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Revista Brasileira de Terapia Intensiva

Print version ISSN 0103-507X

Rev. bras. ter. intensiva vol.24 no.4 São Paulo Oct./Dec. 2012

http://dx.doi.org/10.1590/S0103-507X2012000400001 

EDITORIAL

 

How do you prefer your resuscitation solution? Do you want a little bit more salt?

 

 

Felipe Dal-PizzolI; Mervyn SingerII

IExperimental Pathophysiology Laboratory and National Institute of Medical Translational Science and Technology, Health Sciences Postgraduate Program, Health Sciences Unit, Universidade do Extremo Sul Catarinense - Criciúma (SC), Brazil
IIBloomsbury Institute of Intensive Care Medicine, University College London - UCL - London, England

Corresponding author

 

 

In this issue of the Revista Brasileira de Terapia Intensiva, Rios et al.(1) demonstrate the effects of volume replacement with hypertonic saline solution (HSS) on hepatic cytokine production and expression of heat-shock proteins and apoptotic proteins in an animal model of acute pancreatitis. HSS down-regulated liver cytokine production and HSP60 expression in a more robust manner when compared to normal saline solution.

More than 30 years have passed since the first description of HSS as a resuscitation solution in hemorrhagic shock.(2) HSS can exert its beneficial effects by mobilizing fluids from intracellular to extracellular compartments and by improving myocardial contractility and microcirculatory flow.(3) In addition, it may have immunomodulatory effects.(3) Thus, the original rationale based on its osmotic effect that enables small volume resuscitation in hypovolemic shock(2) and decreases brain edema after traumatic brain injury(4) may be too simplistic. The results presented by Rios et al.(1) add to previous demonstrations of benefit from HSS on several different aspects of inflammation and organ function in pre-clinical models of systemic inflammatory response syndrome (SIRS) and sepsis.(3) However, human trials have failed to provide convincing evidence of efficacy.(5) Clearly this potential needs to be examined further, particularly as it is cheap and widely available, but we should wait until more robust clinical data are available.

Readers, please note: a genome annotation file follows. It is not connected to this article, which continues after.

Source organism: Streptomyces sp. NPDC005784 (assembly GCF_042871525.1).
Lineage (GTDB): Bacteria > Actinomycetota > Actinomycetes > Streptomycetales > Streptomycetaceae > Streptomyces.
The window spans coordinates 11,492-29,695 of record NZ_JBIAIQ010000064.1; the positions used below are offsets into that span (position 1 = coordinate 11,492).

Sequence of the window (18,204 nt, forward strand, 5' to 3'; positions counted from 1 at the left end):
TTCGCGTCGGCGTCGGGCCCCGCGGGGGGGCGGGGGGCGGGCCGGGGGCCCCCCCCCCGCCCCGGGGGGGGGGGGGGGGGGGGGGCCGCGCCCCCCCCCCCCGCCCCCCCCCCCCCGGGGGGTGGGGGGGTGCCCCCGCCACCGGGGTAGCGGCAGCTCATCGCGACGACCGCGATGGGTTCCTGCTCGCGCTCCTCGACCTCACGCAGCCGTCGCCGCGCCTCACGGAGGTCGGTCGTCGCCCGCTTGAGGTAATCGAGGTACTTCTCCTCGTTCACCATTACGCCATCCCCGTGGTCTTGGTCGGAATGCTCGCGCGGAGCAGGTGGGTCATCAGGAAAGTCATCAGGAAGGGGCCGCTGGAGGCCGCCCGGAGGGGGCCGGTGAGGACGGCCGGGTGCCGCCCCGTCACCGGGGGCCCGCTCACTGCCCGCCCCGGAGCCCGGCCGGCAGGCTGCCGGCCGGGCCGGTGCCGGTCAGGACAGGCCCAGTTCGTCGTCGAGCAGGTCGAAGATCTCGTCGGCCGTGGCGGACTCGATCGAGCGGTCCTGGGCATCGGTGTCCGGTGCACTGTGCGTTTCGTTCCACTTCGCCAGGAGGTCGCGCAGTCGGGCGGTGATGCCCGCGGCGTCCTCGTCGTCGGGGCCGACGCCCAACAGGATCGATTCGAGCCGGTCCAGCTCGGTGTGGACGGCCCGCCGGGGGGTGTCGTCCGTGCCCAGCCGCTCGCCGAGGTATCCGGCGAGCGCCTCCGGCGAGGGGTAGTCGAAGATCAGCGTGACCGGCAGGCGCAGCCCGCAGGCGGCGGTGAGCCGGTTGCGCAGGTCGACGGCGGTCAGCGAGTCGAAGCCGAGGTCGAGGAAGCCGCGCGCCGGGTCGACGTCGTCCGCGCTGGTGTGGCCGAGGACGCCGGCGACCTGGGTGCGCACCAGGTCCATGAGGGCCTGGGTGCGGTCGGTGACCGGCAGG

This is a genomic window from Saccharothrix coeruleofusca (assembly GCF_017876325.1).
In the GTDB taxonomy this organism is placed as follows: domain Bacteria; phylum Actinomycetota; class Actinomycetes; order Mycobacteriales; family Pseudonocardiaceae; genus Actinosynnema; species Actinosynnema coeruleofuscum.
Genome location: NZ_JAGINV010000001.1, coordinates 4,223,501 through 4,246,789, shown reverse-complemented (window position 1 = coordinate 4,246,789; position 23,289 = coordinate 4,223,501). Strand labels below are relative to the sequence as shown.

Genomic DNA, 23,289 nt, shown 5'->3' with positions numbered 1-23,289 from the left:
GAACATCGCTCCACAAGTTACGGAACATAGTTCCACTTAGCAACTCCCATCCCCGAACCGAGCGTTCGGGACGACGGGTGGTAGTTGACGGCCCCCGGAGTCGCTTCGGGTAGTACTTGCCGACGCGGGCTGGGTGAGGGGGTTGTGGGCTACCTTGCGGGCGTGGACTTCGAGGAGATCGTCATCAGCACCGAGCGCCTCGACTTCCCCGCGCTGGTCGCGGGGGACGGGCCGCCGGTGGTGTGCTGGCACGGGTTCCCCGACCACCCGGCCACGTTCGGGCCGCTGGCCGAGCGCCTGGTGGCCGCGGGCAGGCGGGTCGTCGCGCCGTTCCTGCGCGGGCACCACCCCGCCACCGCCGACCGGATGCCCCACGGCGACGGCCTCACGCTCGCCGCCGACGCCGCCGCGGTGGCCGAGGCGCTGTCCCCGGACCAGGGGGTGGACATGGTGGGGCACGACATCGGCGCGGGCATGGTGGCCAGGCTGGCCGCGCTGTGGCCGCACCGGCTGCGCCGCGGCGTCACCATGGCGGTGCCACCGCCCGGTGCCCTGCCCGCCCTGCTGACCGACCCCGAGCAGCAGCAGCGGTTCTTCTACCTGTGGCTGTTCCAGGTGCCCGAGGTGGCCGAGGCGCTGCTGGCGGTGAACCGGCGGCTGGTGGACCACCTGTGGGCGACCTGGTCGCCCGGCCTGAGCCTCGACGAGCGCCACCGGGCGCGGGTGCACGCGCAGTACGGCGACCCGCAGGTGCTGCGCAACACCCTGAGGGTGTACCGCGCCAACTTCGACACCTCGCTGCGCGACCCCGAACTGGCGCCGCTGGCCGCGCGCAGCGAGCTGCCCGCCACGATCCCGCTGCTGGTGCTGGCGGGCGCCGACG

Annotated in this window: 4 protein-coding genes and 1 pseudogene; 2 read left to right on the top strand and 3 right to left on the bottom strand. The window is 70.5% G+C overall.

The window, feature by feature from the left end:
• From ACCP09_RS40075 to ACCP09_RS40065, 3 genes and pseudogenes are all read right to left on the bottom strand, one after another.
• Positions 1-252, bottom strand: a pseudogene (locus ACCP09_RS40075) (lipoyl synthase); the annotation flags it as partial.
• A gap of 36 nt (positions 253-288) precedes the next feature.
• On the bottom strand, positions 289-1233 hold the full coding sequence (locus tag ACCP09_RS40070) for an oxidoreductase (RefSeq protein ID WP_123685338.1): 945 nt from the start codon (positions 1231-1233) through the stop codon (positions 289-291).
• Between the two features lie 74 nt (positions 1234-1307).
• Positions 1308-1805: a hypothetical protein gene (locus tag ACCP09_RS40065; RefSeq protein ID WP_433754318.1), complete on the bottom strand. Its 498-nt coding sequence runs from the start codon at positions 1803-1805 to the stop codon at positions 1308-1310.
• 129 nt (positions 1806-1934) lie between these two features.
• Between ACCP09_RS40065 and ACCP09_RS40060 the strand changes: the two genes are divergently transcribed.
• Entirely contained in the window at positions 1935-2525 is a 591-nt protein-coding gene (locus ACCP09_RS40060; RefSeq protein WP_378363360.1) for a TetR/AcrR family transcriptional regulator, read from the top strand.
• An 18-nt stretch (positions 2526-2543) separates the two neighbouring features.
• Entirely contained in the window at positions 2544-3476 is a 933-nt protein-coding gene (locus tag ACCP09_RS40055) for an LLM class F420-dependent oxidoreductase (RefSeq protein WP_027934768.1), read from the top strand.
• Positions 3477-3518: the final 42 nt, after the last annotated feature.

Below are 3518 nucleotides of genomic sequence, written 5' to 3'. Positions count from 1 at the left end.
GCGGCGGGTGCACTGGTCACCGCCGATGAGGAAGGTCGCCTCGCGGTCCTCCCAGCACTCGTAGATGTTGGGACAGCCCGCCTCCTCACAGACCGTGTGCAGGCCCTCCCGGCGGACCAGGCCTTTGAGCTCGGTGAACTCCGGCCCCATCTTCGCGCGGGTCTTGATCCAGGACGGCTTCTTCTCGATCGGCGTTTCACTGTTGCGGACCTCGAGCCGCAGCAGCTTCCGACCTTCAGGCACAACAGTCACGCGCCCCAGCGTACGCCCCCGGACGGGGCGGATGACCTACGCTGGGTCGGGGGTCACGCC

REFERENCES

1. Rios EC, Moretti AI, Souza HP, Velasco IT, Soriano FG. Reposição volêmica com soluções Salinas em pancreatite e perfil hepático de proteínas apoptóticas e de choque térmico. Rev Bras Ter Intensiva. 2012;24(4):326-33.         [ Links ]

2. Velasco IT, Pontieri V, Rocha e Silva M Jr, Lopes OU. Hyperosmotic NaCl and severe hemorrhagic shock. Am J Physiol. 1980;239(5):H664-73.         [ Links ]

3. Oliveira RP, Velasco I, Soriano FG, Friedman G. Clinical review: Hypertonic saline resuscitation in sepsis. Crit Care. 2002;6(5):418-23.         [ Links ]

4. Ropper AH. Hyperosmolar therapy for raised intracranial pressure. N Engl J Med. 2012;367(8):746-52.         [ Links ]

5. Strandvik GF. Hypertonic saline in critical care: a review of the literature and guidelines for use in hypotensive states and raised intracranial pressure. Anaesthesia. 2009;64(9):990-1003.         [ Links ]

 

 

Corresponding author:
Felipe Dal-Pizzol
Laboratório de Fisiopatologia Experimental and Instituto Nacional de Ciência e Tecnologia Translacional em Medicina
Programa de Pós-Graduação em Ciências da Saúde
Unidade Acadêmica de Ciências da Saúde
Universidade do Extremo Sul Catarinense
Avenida Universitária, 1105
Zip Code: 88806-000 - Criciúma (SC), Brazil
E-mail: piz@unesc.net

Conflict of interest: None

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